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The Mother Code
by Carole Stivers
Berkley, $26.00, 337pp
Published: August 2020

This was a tough choice standing in the bookstore aisle – a story about a pandemic.  But the concept of trying to save the human race by creating a robot capable of incubating, birthing and raising a human baby was compelling.  And I was glad I took it; the pandemic was simply the background, not the focus.

So a nasty virus was loosed on Earth and while our intrepid heroes try mightily to find a cure, the bug is too lethal and too fast.  As a last ditch effort, a generation of robots are created with the ability to incubate a fetus, birth it, and raise it.  The first step is to engineer a fix to the fetus’ DNA to resist the virus, then to create an incubator; and those are the easy parts.  The hard part is creating a robot that could raise a sentient, and sane, human being.  It’s well known now, the damage that can be done to a developing psyche when deprived of a nurturing human touch and face.  But one woman scientist does the impossible.  She creates “soft hands” for the robot to touch the baby, and video screens to display the donor mother’s image; and those are the easy parts.  The harder part was to create a program that could respond appropriately to a growing child and give appropriate responses; she called it the “mother code.”

The program had more than one response level depending on the developing pandemic scenarios.  In one, the robot birthed the baby which would have been given over to a human to raise; a human who had been vaccinated against the virus.  The problem was that they couldn’t find a true vaccine; what they developed just delayed the onset of the disease. But when they discovered a small ethnic population naturally resistant to the virus, it appeared they had a viable solution.

But, the second-level response was designed as a fail-safe should the first scenario fail.  This response level implanted a program into the mother-robots that sent them into the Utah desert, alone.  Their program instructed them to raise the children until it was time to locate and join with other children; fifty robots were sent out.  Supply depots were positioned in the desert to supplement their scavenging efforts.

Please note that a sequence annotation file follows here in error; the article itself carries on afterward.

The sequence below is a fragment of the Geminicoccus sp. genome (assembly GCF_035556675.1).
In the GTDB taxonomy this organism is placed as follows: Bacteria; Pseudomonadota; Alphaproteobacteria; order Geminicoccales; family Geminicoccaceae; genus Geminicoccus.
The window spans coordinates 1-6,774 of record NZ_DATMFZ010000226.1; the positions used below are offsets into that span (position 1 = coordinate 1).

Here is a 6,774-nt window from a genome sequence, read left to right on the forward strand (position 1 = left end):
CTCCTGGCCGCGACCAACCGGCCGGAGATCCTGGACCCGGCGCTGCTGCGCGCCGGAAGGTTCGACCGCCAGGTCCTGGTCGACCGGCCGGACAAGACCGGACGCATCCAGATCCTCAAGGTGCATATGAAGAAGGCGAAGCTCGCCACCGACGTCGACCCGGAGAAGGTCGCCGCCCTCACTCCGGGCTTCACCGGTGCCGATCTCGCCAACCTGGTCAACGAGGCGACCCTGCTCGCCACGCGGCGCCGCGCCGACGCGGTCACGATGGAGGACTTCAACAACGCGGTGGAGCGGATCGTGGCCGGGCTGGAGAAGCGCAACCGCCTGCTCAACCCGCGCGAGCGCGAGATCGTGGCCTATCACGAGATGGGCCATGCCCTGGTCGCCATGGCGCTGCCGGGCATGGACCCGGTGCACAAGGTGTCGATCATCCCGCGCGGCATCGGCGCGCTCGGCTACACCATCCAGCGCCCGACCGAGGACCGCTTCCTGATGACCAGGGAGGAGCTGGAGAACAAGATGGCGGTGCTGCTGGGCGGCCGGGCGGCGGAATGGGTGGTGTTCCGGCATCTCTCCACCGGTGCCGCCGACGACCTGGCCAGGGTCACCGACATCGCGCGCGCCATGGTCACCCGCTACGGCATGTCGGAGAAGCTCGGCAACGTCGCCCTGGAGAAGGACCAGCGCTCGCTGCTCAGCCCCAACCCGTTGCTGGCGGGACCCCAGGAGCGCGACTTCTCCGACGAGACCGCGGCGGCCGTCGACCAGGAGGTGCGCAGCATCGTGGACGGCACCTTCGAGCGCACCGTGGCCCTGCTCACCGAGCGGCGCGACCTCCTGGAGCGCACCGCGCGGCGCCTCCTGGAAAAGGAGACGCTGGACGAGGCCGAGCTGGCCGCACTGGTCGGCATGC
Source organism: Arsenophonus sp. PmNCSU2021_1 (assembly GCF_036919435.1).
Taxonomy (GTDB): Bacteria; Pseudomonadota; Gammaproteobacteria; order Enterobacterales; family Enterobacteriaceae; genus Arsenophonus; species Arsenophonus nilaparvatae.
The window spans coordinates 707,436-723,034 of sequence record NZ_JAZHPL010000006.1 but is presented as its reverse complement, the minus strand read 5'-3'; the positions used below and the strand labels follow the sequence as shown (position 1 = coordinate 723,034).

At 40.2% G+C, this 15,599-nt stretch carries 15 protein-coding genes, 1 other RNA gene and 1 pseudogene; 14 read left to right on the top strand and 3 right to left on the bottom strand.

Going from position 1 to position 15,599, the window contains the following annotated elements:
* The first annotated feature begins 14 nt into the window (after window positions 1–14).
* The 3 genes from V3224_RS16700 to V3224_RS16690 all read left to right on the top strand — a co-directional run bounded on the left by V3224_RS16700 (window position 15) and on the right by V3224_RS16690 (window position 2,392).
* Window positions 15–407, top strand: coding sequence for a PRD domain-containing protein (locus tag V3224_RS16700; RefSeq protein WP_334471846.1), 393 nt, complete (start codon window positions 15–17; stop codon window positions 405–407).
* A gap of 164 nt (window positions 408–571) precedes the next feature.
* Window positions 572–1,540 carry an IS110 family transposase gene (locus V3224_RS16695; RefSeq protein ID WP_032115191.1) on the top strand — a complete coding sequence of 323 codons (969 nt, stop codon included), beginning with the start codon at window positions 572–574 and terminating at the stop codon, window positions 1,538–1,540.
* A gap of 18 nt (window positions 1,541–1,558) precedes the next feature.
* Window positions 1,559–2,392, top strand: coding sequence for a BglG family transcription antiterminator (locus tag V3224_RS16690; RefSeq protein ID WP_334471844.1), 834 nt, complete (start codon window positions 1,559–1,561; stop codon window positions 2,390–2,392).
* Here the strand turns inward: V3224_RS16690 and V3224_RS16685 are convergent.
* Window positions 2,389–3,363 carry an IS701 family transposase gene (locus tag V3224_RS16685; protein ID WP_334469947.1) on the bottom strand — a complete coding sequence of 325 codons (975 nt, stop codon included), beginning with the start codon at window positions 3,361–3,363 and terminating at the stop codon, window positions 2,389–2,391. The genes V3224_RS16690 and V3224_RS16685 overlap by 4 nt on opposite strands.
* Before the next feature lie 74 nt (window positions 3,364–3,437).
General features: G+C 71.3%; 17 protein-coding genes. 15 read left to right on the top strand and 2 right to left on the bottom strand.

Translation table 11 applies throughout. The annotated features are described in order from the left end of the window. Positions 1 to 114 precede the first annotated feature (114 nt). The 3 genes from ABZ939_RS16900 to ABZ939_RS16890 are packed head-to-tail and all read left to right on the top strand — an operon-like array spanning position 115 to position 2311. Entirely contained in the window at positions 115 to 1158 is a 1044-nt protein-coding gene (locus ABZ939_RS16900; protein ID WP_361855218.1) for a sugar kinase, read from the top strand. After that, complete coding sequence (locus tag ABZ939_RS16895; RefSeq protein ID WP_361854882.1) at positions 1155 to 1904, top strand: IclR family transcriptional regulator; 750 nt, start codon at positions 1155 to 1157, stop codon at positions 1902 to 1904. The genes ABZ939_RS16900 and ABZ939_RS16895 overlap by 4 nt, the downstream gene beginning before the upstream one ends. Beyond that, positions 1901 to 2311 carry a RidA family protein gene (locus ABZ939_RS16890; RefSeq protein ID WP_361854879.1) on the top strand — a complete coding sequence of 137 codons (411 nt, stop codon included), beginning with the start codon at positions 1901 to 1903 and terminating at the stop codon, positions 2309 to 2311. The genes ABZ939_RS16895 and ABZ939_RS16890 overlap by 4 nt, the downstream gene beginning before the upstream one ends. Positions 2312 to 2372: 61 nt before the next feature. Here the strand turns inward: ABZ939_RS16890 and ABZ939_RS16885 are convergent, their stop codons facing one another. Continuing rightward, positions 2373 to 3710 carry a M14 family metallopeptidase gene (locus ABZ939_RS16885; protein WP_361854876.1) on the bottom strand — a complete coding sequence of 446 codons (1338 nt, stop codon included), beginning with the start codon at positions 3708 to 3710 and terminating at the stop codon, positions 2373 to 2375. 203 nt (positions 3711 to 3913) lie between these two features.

With the discovery of the virus-resistent population living on a Native American reservation in New Mexico, it seemed they would never need the second response level. But, of course, things didn’t go according to plan.  And this was the lamest device in the book.  I won’t give a spoiler because it is a pivotal moment but the events that triggered the second-level response annoyed me.

The next crisis was that the robots were sent out without a “come-back” code so the scientists were unable to bring the robots back.  Ten years later, they are still monitoring the robots the best they can with drones; except the robots keep shooting them down and would shoot any human who approached – due to their programing to keep the children safe.  Rations are getting scarce and the hostile environment is threatening the children’s health and ability to survive.  So the remaining scientists try even harder to rescue the children; traveling back to a deserted and hostile San Francisco where it all started to find the woman scientist’s files or records – looking for something that would help them change the robots’ programming.

But the solution isn’t quite what they hoped for. They are able to direct all the robots and their charges to a more hospitable environment but are still unable to approach the children; until another child provides a possible solution.

This was an entertaining read with some interesting concepts to consider.  I especially enjoyed the story when threads starting coming together and we finally got some insight into the mother-bots perspective.  The characters were somewhat shallow and the world-building non-existent.  The focus was all on the mother-bots development and the children’s dependence on them. There was also a serious dearth of information about how many children survived; if they were all sane or if there were resources to support them. And the ending was a bit sappy but for a debut novel, it is a worthy effort.  ~~  Catherine Book

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